Chapter of the Week: #42 [Archive]

I see great perfection as being reality, how things actually are. Being chipped is when I see reality through my desires. The more I can step back and see how transitory all these desires are, the more I can see the true perfection of reality, and be content instead of chasing after desires and trying to change reality.

For me, restlessness and stillness has a connection with ?taking no action? from other chapters, in that it speaks to being in balance. It?s not that I should literally take no action, but that the more I?m centered and balanced within, the more I just naturally will move from restlessness to stillness, back to restlessness, as my life progresses.

Great eloquence seems tongue-tied reminds me of the illusion of fulfillment of desire. The more I pay attention to the true nature of this illusion, and I use the uncarved block to press down on desire, the less inclined I am to want to say something about whatever situation is happening. I?m more likely to recognize the play of desires with the people involved in the situation, and don?t feel a need to try to ?explain or enlighten? the others. I recognize that each of us is most likely to see the reality of a situation, to see beyond the illusions of desire, when we?re ready within ourselves, not when someone tries to use words, which just cannot convey the experience.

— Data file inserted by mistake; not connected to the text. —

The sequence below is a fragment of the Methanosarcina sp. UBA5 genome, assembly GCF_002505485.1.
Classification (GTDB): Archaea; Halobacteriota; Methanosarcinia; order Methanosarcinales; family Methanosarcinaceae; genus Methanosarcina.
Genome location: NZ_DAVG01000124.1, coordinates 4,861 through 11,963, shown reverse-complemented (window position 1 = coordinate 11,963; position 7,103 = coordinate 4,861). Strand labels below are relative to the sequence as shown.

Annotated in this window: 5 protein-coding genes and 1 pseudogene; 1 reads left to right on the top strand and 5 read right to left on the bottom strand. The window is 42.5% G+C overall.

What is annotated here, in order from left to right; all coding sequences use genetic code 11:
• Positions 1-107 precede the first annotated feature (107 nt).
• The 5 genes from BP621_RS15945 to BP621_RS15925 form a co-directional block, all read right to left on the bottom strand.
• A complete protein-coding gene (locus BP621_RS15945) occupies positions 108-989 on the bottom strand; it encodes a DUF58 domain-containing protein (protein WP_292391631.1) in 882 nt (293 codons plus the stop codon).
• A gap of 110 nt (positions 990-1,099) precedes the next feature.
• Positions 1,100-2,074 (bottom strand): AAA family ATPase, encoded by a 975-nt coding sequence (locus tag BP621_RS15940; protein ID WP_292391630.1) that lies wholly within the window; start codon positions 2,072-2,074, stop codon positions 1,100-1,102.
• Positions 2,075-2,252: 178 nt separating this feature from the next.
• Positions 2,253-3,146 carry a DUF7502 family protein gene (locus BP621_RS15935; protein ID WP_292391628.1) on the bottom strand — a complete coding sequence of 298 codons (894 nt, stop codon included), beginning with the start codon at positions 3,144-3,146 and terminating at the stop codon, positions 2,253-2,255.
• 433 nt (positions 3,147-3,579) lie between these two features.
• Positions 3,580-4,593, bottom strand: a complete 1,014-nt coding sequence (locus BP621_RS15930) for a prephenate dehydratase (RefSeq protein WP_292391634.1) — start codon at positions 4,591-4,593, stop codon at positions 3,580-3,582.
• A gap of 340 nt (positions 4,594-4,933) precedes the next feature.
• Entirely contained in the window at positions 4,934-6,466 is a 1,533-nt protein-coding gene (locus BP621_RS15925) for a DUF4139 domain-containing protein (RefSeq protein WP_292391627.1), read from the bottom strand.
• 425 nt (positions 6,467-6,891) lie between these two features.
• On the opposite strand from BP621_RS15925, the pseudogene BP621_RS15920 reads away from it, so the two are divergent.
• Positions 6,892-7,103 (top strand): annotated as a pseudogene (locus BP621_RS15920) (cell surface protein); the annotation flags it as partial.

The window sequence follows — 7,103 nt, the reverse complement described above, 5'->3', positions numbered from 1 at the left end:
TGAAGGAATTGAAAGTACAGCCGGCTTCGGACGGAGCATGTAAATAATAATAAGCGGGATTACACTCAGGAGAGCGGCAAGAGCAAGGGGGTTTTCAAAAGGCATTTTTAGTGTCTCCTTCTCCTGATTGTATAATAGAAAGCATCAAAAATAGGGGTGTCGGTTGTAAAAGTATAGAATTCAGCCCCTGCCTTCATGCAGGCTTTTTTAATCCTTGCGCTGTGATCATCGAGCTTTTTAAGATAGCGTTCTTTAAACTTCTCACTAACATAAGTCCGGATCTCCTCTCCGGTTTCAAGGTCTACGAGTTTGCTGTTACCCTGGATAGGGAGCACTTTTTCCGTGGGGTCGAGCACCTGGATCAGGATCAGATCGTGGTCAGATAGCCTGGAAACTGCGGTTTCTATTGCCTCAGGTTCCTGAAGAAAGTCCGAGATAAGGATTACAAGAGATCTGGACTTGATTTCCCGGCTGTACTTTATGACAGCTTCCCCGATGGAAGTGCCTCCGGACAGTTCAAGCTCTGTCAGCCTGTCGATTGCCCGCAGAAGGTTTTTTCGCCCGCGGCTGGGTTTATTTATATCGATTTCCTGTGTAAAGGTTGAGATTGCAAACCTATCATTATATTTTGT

• edited May 2006
    Each week we address one chapter of the Tao Te Ching. Chapter 42 was originally featured on the 5th week in October.

    Note: The Tao Te Ching can be obscure, especially if you think you're supposed to understand what it's saying! We find it easier and more instructive to simply contemplate how the chapter resonates with your personal experience. Becoming more aware at this fundamental level simplifies life. This approach conforms to the view that true knowing lies within ourselves. Thus, when a passage in the scripture resonates, you've found your inner truth. The same applies for when it evokes a question; questions are the grist for self realization.